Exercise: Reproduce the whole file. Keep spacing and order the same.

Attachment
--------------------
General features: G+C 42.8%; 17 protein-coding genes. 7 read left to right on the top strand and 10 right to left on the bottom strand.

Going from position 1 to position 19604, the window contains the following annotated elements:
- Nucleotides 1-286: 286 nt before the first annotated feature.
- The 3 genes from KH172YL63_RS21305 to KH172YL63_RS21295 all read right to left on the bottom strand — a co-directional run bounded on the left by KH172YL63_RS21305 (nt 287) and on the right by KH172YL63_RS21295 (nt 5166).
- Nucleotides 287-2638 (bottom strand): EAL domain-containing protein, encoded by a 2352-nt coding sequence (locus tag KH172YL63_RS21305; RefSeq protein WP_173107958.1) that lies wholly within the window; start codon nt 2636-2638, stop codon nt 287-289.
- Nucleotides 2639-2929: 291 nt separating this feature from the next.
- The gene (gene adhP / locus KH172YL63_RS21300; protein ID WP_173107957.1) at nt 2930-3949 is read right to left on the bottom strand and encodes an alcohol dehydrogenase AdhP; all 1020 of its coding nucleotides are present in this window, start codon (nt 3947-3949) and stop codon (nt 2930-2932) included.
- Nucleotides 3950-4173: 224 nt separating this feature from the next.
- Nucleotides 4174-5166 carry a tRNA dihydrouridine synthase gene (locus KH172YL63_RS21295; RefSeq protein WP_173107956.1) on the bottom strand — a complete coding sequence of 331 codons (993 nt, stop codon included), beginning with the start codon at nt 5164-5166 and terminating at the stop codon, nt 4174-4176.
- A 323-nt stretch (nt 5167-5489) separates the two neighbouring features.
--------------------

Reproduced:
General features: G+C 42.8%; 17 protein-coding genes. 7 read left to right on the top strand and 10 right to left on the bottom strand.

Going from position 1 to position 19604, the window contains the following annotated elements:
- Nucleotides 1-286: 286 nt before the first annotated feature.
- The 3 genes from KH172YL63_RS21305 to KH172YL63_RS21295 all read right to left on the bottom strand — a co-directional run bounded on the left by KH172YL63_RS21305 (nt 287) and on the right by KH172YL63_RS21295 (nt 5166).
- Nucleotides 287-2638 (bottom strand): EAL domain-containing protein, encoded by a 2352-nt coding sequence (locus tag KH172YL63_RS21305; RefSeq protein WP_173107958.1) that lies wholly within the window; start codon nt 2636-2638, stop codon nt 287-289.
- Nucleotides 2639-2929: 291 nt separating this feature from the next.
- The gene (gene adhP / locus KH172YL63_RS21300; protein ID WP_173107957.1) at nt 2930-3949 is read right to left on the bottom strand and encodes an alcohol dehydrogenase AdhP; all 1020 of its coding nucleotides are present in this window, start codon (nt 3947-3949) and stop codon (nt 2930-2932) included.
- Nucleotides 3950-4173: 224 nt separating this feature from the next.
- Nucleotides 4174-5166 carry a tRNA dihydrouridine synthase gene (locus KH172YL63_RS21295; RefSeq protein WP_173107956.1) on the bottom strand — a complete coding sequence of 331 codons (993 nt, stop codon included), beginning with the start codon at nt 5164-5166 and terminating at the stop codon, nt 4174-4176.
- A 323-nt stretch (nt 5167-5489) separates the two neighbouring features.